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The Poetry Place

Following - nearly there...

Friday, 9 November 2007 15:06:16

Friday, 9 November 2007 15:06:16

I can recall easily what he wore but I’ve got to keep it brief so it’s just the big dark apron I’ll mention and the pockets where he kept everything he might need. I finally get to use a special word, like Heaney – in this case, ‘bass’. It was a kind of string made of straw – now replaced by plastic twine, unfortunately, because bass rotted away and baler twine is a menace.

A navy blue apron with pockets for plants,
Secateurs, garden knife, bits of bass
To tie up the dahlias, tomatoes, chrysanths
 I’d ‘help’ if I could with each task.

The rest of the verse came easily. I’m thinking how to end the poem now.



Following

Friday, 9 November 2007 15:06:16

Friday, 9 November 2007 15:06:16


Coming back to it, I saw how neatly a rhyme would be made if I swapped spade and fork. Then I wanted to deal with the missing line 4.

My father worked with a fork and spade
His hands rough with the pulling of thistles
And the management of handle and blade.

I don’t have to say ‘thistles’. I could use weeds which would give me agood way into the following verse with the rhyme ‘seeds’. A bit obvious but it will probably work. Also I preferred a specific thistle to a general weed – but writing is about compromise and you can’t always get what you want. Well, I can’t.

My father worked with a fork and spade
His hands rough with the pulling of weeds
And the management of handle and blade.
The shed bench littered with packets of seeds.

(Do I keep hands? Is the repetition in handles good or not? I could use palms instead. I can’t decide.)

An expert. He would set the seedlings
In neat rows labelled with Latin names:
Rows made straight with sticks and string.
In the greenhouse, in the cold frame,

His eye narrowed and angled on aphid
Or wasp. He’d use knife, fingers or
Pungent poisonous fumes to rid
The greenhouse of pests.  

I can use all sorts of words for a rhyme or a near-rhyme for ‘or’.  In the end I settled on wore, and the sense / sentence will have to go on to the next verse.



Following

Friday, 9 November 2007 15:06:16

Friday, 9 November 2007 15:06:16

I got stuck here and decided to leave it and move on.
My dad was an expert so I left that bit in:

An expert. He would set the seedlings
In neat rows labelled with Latin names:
Rows made straight with sticks and string.

I like the way Heaney goes on from one verse to the next in a continuous sentence. I shall do the same;

'In the greenhouse, in the cold frame' being the last of verse 2 and the next one going on: 'His eye narrowed and angled on aphid / Or wasp.'

My dad would spot pests with a steely eye – so Heaney’s phrase suited me well.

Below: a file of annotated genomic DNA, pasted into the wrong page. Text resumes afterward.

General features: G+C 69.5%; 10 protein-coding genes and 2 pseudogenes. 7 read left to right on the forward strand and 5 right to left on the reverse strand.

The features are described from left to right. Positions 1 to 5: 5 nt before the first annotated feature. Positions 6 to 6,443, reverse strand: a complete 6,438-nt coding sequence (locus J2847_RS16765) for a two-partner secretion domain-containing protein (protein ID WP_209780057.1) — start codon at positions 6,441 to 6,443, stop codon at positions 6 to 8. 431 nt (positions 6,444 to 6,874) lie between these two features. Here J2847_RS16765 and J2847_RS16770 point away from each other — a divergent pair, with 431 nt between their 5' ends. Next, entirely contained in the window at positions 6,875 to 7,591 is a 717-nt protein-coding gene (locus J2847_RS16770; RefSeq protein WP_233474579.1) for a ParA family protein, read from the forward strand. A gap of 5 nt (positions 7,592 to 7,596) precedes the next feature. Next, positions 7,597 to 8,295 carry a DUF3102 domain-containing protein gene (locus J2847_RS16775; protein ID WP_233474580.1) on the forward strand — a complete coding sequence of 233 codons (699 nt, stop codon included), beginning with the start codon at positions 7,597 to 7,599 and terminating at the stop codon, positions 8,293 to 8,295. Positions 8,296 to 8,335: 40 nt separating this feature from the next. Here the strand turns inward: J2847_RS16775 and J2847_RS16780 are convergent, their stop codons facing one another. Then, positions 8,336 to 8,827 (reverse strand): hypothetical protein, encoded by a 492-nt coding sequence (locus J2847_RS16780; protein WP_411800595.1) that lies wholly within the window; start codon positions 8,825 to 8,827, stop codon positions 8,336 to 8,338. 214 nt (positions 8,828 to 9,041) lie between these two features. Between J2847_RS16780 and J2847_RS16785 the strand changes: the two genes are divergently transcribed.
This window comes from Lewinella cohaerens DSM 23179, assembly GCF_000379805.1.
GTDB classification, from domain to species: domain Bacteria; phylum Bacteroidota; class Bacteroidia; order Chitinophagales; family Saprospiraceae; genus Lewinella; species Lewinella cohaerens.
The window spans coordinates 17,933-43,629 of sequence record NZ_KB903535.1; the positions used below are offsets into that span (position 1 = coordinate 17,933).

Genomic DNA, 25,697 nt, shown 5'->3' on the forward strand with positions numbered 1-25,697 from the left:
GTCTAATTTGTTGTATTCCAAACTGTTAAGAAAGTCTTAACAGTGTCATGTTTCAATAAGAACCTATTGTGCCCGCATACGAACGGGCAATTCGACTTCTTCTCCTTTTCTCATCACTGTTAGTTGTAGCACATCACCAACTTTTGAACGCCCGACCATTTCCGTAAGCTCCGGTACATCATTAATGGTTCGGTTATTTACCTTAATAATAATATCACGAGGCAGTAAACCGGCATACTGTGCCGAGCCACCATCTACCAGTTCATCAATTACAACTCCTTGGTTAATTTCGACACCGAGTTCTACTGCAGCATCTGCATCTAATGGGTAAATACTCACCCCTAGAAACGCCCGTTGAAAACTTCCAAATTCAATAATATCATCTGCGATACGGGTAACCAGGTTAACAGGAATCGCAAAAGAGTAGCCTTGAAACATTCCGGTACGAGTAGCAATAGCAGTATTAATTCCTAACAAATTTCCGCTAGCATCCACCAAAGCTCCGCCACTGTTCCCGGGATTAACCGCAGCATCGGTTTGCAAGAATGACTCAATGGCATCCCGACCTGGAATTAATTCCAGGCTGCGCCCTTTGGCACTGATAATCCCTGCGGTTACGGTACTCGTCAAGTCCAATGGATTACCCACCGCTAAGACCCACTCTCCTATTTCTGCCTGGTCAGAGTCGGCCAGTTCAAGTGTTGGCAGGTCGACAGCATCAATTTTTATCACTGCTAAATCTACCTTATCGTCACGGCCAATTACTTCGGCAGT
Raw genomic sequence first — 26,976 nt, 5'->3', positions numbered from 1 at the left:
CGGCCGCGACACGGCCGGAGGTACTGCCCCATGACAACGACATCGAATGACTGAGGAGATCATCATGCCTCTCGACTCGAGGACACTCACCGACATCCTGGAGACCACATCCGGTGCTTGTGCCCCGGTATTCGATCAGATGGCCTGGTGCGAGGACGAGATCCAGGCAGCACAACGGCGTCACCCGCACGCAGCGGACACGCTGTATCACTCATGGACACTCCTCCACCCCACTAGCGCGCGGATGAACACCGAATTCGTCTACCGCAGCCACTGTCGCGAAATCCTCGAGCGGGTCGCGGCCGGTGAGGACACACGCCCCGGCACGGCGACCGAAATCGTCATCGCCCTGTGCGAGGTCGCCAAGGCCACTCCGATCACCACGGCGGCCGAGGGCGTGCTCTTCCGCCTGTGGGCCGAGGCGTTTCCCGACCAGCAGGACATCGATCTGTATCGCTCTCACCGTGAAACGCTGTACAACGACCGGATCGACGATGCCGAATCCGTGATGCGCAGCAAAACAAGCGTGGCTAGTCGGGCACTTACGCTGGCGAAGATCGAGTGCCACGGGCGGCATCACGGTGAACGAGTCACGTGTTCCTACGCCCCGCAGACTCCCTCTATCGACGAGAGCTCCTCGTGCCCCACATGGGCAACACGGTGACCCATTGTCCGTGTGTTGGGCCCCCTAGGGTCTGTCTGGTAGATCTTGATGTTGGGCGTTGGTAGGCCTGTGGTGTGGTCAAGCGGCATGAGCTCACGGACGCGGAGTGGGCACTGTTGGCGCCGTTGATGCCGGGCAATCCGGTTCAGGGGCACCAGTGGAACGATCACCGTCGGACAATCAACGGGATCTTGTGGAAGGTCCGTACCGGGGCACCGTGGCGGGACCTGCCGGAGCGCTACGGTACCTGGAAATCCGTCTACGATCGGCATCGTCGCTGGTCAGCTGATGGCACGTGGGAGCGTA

I need a rest here though.  And so do you.  Have a good half term break.

 



Follower

Friday, 9 November 2007 15:06:16

Friday, 9 November 2007 15:06:16

My father worked with a horse plough,
His shoulders globed like a full sail strung
Between shafts and the furrow….

When I re-read Follower, I recalled the poem I’d written about my mother. It seemed natural to write onw about my father – and Heaney’s description of his father seemed a good place to start.

When you look at a poem with a view to writing something similar, you notice new things. I noticed how easily the rhymes worked – almost invisible sometimes. I saw again how much he used the technical terms for things – and how he could remember how his father looked as he worked. Could I remember such things?
 
There was nothing as dramatic as the man with the plough in the field: my dad worked in a smaller environment, though big enough to me as a child.
So I used what I could remember; simple things: spade and fork, trowel, seeds, seed trays, and so on.

My father worked with a spade and fork,
His hands rough with the pulling of thistles
And the management of handle and blade.

More soon...



Follower finished

Wednesday, 31 October 2007 09:34:21

Wednesday, 31 October 2007 09:34:21

My dad was never a nuisance to me – he died when he was 66 and never got really old. I think the poisonous fumes contributed to his death from cancer, though the rough cigarettes didn’t help. But Heaney’s thoughts about wanting to be a ploughman gave me the idea for my ending. Perhaps it’s a bit too neat – and I’ve changed the rhyming – but I like it.

Don’t be a gardener, son,’ he’d say
Not for the work, but the pay.
And was glad when books took me away
And gave me things he’d never had.

I’m also aware of how much I’ve left out about my father. More I want to say. But not in this poem. I’ve learnt how partial a short poem is. So Heaney must have left a lot unsaid about his own father. I also know how much harder it is to start from scratch. So thank you Mr Heaney for giving me this starting point.

Trying something like this yourself:
Use the idea and the pattern as a way of getting started but don’t worry too much about departing from it. Once you start writing, you often find that you have discovered things to say – and a way of saying them that is your own.  Writing about a person, especially someone close to you like a parent, grandparent, brother or sister can be surprisingly hard. Heaney gave me the way in – which was to write about what they did and how they did it.  Simply the way your mum peels potatoes can be enough to get you started! Little details mean more to you – and to your reader – than big generalisations.

 



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